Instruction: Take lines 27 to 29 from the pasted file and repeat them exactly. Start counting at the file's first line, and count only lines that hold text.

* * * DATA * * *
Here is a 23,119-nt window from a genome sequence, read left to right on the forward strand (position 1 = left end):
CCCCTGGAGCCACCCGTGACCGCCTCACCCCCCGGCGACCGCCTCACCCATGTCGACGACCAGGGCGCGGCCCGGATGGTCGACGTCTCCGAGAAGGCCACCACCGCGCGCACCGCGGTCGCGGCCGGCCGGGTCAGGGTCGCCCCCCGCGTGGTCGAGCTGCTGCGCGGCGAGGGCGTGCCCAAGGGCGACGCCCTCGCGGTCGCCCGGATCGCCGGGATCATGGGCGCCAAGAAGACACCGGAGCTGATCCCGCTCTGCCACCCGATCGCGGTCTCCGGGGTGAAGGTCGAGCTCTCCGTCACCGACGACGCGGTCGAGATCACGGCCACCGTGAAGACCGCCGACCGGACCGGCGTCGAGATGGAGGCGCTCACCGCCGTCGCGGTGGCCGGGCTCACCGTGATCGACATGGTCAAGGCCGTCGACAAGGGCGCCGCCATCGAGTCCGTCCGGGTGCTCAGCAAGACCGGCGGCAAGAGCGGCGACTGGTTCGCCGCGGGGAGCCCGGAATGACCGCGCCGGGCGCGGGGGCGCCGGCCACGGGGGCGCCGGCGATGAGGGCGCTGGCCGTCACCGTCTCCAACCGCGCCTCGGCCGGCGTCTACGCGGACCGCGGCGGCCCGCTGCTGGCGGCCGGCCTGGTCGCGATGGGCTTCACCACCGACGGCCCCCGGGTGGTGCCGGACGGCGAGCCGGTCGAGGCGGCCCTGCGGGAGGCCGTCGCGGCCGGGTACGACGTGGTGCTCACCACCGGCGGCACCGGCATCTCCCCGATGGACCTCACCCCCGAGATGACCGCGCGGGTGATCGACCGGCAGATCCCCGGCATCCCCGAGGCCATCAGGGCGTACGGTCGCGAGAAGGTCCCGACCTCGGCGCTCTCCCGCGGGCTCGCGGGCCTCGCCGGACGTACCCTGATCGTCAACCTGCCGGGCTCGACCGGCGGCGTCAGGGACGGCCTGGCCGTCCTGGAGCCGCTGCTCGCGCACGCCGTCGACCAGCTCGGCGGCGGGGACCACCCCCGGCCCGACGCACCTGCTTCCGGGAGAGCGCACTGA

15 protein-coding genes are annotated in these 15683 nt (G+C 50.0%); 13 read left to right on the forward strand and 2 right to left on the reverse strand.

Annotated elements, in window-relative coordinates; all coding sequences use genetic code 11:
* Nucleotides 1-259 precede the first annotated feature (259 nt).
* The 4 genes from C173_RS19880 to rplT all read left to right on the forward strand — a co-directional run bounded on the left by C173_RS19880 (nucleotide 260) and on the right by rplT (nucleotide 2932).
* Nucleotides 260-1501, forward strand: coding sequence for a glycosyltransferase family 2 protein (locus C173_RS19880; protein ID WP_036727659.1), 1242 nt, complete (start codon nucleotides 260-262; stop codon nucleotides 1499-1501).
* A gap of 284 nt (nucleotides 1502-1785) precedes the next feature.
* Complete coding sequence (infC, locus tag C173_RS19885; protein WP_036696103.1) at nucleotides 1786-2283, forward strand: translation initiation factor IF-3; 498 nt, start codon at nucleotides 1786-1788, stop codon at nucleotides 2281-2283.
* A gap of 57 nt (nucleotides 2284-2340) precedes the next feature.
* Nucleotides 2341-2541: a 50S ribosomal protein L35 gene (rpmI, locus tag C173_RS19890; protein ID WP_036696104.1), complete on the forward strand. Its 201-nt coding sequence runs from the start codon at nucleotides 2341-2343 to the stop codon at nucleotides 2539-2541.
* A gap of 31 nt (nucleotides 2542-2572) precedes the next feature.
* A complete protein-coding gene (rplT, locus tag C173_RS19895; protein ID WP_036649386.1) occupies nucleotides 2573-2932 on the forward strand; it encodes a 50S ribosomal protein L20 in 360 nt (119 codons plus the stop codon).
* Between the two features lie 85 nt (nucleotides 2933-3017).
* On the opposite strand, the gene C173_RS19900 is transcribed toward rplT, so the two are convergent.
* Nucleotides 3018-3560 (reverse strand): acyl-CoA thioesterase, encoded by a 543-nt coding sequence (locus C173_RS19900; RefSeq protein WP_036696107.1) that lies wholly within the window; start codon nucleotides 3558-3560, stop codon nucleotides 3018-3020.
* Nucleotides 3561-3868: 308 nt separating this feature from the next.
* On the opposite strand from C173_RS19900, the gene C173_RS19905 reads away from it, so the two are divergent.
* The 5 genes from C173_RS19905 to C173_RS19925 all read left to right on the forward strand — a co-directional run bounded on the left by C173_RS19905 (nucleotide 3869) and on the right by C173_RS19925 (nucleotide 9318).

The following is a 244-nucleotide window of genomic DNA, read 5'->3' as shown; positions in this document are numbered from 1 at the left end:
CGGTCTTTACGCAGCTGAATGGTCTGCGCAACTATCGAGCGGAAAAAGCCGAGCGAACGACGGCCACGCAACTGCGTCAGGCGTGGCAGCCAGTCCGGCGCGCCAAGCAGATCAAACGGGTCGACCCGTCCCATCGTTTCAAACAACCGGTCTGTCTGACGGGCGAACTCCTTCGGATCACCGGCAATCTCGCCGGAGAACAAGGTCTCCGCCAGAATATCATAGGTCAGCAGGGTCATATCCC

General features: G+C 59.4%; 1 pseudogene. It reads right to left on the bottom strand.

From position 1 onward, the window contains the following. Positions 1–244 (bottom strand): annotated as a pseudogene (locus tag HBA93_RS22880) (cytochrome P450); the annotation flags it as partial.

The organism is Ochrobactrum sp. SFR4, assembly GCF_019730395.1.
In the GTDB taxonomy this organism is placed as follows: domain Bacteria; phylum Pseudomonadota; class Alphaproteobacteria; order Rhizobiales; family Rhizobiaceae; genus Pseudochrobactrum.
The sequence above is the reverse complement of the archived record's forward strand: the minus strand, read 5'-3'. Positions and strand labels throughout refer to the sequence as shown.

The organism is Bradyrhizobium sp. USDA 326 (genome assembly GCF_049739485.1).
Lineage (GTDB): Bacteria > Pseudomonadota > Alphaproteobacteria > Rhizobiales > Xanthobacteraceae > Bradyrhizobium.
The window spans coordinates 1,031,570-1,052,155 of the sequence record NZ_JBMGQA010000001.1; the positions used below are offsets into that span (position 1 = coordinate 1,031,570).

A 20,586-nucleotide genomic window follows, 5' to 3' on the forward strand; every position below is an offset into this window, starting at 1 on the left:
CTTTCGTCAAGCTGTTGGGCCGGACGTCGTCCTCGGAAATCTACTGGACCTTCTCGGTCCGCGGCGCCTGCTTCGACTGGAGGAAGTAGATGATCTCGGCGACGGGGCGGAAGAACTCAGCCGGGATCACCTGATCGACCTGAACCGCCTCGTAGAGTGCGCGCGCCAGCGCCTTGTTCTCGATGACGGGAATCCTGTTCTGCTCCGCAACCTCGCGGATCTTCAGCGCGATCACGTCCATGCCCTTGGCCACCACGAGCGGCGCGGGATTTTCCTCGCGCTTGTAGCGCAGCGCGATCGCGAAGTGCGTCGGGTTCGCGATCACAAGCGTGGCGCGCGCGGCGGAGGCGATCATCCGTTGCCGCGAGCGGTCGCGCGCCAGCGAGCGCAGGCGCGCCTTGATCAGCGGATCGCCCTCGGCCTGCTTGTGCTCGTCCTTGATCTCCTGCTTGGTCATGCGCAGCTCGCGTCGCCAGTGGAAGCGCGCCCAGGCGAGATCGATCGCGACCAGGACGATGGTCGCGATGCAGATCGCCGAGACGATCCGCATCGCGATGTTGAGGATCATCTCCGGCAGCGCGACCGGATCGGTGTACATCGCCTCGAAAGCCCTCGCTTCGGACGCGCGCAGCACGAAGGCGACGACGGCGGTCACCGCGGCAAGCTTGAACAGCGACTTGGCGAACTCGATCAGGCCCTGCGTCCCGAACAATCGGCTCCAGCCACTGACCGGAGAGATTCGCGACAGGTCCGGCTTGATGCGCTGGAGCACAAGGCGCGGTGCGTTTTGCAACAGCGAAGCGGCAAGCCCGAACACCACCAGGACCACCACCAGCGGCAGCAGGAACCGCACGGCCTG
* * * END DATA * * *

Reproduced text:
The organism is Bradyrhizobium sp. USDA 326 (genome assembly GCF_049739485.1).
Lineage (GTDB): Bacteria > Pseudomonadota > Alphaproteobacteria > Rhizobiales > Xanthobacteraceae > Bradyrhizobium.
The window spans coordinates 1,031,570-1,052,155 of the sequence record NZ_JBMGQA010000001.1; the positions used below are offsets into that span (position 1 = coordinate 1,031,570).